Throughout the growing season, the cells are constantly dividing, producing new xylem cells on the inside and new phloem cells on the outside. When winter comes it slows down, almost to a standstill, while a new ring forms.

The cambium is able to adjust its work rate to the growing conditions of the tree. In situations in which a tree can’t get sufficient water or nutrients or when the tree is confined to a pot, it slows down the rate of cell division 

When a tree is adequately fed and watered, the cambium speeds up, producing thicker annual rings. In bonsai. We are aware that life in a pot is bound to affect the vigor of a tree, so we must attempt to counterbalance this restriction by creating a very efficient root system and feeding it well.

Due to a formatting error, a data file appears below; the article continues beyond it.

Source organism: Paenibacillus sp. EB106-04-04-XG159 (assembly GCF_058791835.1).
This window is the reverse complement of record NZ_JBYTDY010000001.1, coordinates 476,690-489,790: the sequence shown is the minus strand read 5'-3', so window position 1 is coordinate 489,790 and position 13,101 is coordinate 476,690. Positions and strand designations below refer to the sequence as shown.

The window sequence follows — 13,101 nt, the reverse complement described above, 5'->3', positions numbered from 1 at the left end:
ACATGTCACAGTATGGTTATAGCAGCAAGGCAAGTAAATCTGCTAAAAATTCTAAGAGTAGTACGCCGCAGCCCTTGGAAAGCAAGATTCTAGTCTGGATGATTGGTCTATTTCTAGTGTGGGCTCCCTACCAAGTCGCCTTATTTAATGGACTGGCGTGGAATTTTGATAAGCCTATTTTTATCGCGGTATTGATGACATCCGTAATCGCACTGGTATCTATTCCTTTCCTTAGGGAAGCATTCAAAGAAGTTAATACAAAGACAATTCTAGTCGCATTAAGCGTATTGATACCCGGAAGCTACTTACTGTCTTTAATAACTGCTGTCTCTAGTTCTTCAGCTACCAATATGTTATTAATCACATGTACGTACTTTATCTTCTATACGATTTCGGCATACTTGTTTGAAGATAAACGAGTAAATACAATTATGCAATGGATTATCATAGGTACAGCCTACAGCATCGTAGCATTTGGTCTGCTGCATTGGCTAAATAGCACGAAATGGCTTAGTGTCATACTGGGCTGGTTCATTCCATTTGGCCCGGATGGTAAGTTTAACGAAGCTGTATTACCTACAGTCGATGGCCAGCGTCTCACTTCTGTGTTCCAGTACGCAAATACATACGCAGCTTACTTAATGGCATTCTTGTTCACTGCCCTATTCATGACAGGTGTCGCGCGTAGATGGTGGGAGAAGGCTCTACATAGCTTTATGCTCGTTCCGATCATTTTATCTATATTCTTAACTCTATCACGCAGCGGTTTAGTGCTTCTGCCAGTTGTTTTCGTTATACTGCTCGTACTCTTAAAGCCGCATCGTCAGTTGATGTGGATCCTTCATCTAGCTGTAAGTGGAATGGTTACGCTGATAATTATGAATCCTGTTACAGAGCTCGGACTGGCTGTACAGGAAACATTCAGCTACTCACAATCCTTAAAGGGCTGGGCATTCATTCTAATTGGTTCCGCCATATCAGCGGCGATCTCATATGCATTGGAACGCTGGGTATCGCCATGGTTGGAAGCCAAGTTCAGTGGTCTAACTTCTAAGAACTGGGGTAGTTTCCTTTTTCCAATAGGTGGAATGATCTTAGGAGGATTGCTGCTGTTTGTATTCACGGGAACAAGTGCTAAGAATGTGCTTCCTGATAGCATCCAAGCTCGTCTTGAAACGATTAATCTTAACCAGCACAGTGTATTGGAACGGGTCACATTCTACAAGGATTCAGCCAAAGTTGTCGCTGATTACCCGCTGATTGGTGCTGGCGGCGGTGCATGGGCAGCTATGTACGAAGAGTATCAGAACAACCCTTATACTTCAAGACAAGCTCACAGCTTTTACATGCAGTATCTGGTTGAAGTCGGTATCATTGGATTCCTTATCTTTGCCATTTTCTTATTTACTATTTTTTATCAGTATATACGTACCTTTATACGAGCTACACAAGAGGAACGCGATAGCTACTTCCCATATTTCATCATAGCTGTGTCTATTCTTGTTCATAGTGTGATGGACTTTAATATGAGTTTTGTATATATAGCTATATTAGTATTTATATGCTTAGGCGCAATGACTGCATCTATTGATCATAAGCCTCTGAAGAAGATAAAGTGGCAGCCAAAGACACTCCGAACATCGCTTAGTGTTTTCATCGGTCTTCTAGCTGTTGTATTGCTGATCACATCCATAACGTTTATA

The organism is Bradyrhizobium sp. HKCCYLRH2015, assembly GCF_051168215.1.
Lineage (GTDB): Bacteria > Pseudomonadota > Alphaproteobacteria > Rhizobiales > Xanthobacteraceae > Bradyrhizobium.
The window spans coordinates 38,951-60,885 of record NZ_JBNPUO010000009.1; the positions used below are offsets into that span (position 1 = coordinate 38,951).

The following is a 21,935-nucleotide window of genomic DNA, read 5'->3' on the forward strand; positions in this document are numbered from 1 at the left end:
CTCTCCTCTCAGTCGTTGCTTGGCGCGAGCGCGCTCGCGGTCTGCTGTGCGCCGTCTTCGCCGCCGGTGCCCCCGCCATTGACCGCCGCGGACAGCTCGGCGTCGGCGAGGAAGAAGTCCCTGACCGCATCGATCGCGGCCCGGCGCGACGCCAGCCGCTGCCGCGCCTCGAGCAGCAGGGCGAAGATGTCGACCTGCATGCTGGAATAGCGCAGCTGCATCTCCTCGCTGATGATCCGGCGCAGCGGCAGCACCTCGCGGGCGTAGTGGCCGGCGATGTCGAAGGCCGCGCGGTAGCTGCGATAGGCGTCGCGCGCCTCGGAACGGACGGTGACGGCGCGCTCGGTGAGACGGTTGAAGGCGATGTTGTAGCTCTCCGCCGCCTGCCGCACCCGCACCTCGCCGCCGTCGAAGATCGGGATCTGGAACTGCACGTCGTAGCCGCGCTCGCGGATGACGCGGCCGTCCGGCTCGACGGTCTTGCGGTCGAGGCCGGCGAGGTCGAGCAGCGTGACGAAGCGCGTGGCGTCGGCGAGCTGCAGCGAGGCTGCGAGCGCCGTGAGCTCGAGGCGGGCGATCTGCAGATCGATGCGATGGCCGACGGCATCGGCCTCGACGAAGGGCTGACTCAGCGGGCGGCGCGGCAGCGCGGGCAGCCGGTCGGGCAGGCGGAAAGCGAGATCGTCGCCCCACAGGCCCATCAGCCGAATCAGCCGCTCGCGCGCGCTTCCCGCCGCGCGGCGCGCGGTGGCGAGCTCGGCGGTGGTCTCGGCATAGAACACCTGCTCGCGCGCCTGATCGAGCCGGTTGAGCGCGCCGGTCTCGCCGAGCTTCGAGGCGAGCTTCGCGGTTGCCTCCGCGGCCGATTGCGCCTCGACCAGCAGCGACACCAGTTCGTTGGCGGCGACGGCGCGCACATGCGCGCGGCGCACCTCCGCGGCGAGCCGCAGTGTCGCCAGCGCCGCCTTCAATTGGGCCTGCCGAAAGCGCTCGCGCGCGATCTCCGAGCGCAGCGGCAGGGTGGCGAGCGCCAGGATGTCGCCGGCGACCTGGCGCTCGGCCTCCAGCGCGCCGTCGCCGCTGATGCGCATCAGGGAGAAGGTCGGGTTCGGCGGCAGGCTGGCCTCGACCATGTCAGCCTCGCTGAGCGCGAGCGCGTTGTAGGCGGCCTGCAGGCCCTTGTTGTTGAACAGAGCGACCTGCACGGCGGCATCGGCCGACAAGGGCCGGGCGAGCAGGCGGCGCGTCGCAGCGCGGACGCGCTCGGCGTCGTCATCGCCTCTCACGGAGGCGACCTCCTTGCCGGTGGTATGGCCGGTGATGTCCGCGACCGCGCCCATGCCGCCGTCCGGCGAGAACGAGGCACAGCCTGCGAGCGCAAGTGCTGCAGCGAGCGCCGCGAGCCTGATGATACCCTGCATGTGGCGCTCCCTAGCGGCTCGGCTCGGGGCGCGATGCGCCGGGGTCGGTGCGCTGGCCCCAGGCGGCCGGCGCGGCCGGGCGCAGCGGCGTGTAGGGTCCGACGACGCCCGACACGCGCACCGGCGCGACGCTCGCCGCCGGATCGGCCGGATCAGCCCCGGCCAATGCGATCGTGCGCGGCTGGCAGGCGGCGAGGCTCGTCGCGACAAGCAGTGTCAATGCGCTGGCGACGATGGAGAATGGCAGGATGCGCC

If the cambium is kept as active as possible, the trunk thickens more rapidly, which helps the bark to mature, increasing the tree’s value. The cambium is extremely versatile, so much so that it is even able to alter the nature of new cells to perform any number of essential tasks.

When grafting, it’s vital to get the two foreign cambium layers to meet exactly, in order to ‘fuse’ together. Once fusion has successfully taken place, the new xylem and phloem cells that it produces within the union are able to function as continuous pathways.

If you cut through a branch in summer, you will eventually find a ring of fresh buds crowding around the cut between the wood and bark.